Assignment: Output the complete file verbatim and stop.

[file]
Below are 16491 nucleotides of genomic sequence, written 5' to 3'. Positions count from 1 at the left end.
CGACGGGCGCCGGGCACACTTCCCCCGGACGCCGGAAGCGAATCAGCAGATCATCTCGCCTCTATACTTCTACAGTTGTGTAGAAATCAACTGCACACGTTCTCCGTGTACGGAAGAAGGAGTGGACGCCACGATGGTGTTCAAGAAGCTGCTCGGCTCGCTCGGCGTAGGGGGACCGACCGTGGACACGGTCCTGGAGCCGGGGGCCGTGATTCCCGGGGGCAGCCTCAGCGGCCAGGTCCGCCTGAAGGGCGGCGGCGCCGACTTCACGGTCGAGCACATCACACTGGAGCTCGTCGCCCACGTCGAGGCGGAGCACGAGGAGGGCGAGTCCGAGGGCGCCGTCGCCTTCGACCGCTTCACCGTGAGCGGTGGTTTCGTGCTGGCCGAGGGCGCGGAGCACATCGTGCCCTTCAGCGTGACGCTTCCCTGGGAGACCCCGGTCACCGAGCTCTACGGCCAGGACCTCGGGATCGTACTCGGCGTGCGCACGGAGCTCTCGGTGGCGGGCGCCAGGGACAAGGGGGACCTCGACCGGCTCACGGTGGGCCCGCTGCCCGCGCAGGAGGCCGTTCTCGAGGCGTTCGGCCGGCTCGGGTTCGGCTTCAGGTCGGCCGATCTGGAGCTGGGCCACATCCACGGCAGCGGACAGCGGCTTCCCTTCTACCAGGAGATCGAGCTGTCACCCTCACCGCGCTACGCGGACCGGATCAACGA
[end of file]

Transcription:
Below are 16491 nucleotides of genomic sequence, written 5' to 3'. Positions count from 1 at the left end.
CGACGGGCGCCGGGCACACTTCCCCCGGACGCCGGAAGCGAATCAGCAGATCATCTCGCCTCTATACTTCTACAGTTGTGTAGAAATCAACTGCACACGTTCTCCGTGTACGGAAGAAGGAGTGGACGCCACGATGGTGTTCAAGAAGCTGCTCGGCTCGCTCGGCGTAGGGGGACCGACCGTGGACACGGTCCTGGAGCCGGGGGCCGTGATTCCCGGGGGCAGCCTCAGCGGCCAGGTCCGCCTGAAGGGCGGCGGCGCCGACTTCACGGTCGAGCACATCACACTGGAGCTCGTCGCCCACGTCGAGGCGGAGCACGAGGAGGGCGAGTCCGAGGGCGCCGTCGCCTTCGACCGCTTCACCGTGAGCGGTGGTTTCGTGCTGGCCGAGGGCGCGGAGCACATCGTGCCCTTCAGCGTGACGCTTCCCTGGGAGACCCCGGTCACCGAGCTCTACGGCCAGGACCTCGGGATCGTACTCGGCGTGCGCACGGAGCTCTCGGTGGCGGGCGCCAGGGACAAGGGGGACCTCGACCGGCTCACGGTGGGCCCGCTGCCCGCGCAGGAGGCCGTTCTCGAGGCGTTCGGCCGGCTCGGGTTCGGCTTCAGGTCGGCCGATCTGGAGCTGGGCCACATCCACGGCAGCGGACAGCGGCTTCCCTTCTACCAGGAGATCGAGCTGTCACCCTCACCGCGCTACGCGGACCGGATCAACGA